“I have seen my share of pretentious, affected, and indeed, nasty designers, who see themselves as somehow superior to the younger, unseasoned types of people who occasionally approach them for advice: in fact, I've been meeting people like this most of my adult life. Some of them were my teachers, others my employers, and all I can say as I approach that abyss of transcendent self-awareness (as far as I can tell, the only benefit of my incipient slide into middle age) is that it was ‘absolutely’ not necessary for any of these people to treat me as a slave, or a half-wit, or a peon in their exalted, myopic universe. And yet, they did.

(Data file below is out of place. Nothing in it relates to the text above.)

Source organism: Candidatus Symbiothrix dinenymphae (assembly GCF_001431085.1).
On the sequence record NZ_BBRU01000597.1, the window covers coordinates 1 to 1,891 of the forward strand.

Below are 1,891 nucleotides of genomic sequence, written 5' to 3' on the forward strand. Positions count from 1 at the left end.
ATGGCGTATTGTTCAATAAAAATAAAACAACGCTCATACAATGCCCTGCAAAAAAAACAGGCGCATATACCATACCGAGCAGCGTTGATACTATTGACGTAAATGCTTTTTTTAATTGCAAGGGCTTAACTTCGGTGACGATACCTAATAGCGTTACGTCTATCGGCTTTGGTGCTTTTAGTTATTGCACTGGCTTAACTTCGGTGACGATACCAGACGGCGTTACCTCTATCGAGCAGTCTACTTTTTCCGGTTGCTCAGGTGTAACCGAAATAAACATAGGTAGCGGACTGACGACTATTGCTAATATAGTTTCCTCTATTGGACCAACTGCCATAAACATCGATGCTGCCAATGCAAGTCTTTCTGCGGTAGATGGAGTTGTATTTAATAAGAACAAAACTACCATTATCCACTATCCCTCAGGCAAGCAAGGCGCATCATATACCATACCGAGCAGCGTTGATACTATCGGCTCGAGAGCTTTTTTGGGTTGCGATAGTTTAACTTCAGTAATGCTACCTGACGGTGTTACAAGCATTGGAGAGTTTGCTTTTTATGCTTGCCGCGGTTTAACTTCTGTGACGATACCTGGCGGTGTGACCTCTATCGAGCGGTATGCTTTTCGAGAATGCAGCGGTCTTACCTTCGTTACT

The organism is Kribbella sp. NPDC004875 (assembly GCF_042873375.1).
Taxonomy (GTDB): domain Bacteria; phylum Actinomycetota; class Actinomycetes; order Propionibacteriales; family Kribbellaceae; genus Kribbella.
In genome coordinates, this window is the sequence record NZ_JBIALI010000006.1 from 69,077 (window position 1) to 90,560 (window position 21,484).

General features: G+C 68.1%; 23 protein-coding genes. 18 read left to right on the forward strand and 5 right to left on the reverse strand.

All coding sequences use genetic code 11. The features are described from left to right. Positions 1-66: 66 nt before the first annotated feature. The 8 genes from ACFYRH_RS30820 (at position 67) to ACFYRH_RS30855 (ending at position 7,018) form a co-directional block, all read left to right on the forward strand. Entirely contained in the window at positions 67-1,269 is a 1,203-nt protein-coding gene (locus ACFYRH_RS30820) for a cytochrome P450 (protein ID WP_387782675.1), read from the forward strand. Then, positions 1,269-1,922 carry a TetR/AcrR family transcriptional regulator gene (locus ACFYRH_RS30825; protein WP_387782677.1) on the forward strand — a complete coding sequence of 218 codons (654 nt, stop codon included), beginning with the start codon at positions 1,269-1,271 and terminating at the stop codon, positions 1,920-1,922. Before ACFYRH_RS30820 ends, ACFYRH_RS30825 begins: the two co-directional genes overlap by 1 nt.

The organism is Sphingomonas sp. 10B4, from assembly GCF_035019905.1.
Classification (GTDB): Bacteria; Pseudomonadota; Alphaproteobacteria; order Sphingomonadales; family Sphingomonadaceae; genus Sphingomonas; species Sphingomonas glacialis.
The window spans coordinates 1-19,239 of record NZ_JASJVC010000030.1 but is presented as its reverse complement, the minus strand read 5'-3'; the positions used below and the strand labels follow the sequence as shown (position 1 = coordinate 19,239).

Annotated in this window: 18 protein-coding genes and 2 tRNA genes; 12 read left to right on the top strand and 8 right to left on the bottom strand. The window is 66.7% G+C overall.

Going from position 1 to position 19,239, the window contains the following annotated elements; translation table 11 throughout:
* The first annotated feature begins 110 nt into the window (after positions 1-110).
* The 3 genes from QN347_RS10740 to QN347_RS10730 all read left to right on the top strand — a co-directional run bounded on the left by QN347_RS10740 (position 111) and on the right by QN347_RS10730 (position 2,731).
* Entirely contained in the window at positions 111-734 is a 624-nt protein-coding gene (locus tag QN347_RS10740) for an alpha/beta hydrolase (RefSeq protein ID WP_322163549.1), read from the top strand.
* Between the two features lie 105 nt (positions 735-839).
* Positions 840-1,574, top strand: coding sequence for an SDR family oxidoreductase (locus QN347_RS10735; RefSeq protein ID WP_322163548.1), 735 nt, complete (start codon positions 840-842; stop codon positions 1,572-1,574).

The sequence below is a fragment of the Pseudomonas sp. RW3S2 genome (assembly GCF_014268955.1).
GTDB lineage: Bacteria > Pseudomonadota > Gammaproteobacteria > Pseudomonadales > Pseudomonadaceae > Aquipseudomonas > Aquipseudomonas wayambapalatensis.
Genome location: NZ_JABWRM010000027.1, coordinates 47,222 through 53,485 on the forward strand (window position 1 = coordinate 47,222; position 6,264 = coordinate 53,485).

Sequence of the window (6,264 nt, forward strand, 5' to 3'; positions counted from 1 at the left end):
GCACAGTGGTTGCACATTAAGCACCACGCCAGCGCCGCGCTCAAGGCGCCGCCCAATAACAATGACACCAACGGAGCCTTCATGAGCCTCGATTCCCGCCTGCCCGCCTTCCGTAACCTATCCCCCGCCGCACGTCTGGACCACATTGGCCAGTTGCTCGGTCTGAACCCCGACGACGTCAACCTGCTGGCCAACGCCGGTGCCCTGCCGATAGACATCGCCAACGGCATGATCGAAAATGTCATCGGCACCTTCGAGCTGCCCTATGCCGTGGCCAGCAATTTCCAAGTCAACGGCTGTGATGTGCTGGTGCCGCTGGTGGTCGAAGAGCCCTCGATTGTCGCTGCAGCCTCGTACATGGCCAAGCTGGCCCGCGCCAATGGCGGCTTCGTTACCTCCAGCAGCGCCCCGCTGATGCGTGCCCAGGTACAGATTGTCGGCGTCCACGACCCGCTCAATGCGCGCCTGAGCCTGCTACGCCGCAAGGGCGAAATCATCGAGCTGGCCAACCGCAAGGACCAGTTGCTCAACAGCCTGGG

So how to explain people like Massimo Vignelli, who didn't know me, who had no reason to write back to me, but did? Or Bradbury Thompson, who annually treated his entire class of thirty-plus graduate students to lunch? Or, for that matter, Steve Heller, who found time from publishing a new book, say, every fifteen minutes or so, to give me my first break as a writer? …
I have heard that Milton Glaser will never accept a social invitation if it means canceling a class, because his students come first. This makes him a rock star in my book, and makes me wonder if we should start teaching ethics in design school. If charity begins at home, how can we proclaim new and progressive agendas of social change without examining ourselves, our students, our profession?”
Jessica Helfand, Partner, with William Drenttel, of Winterhouse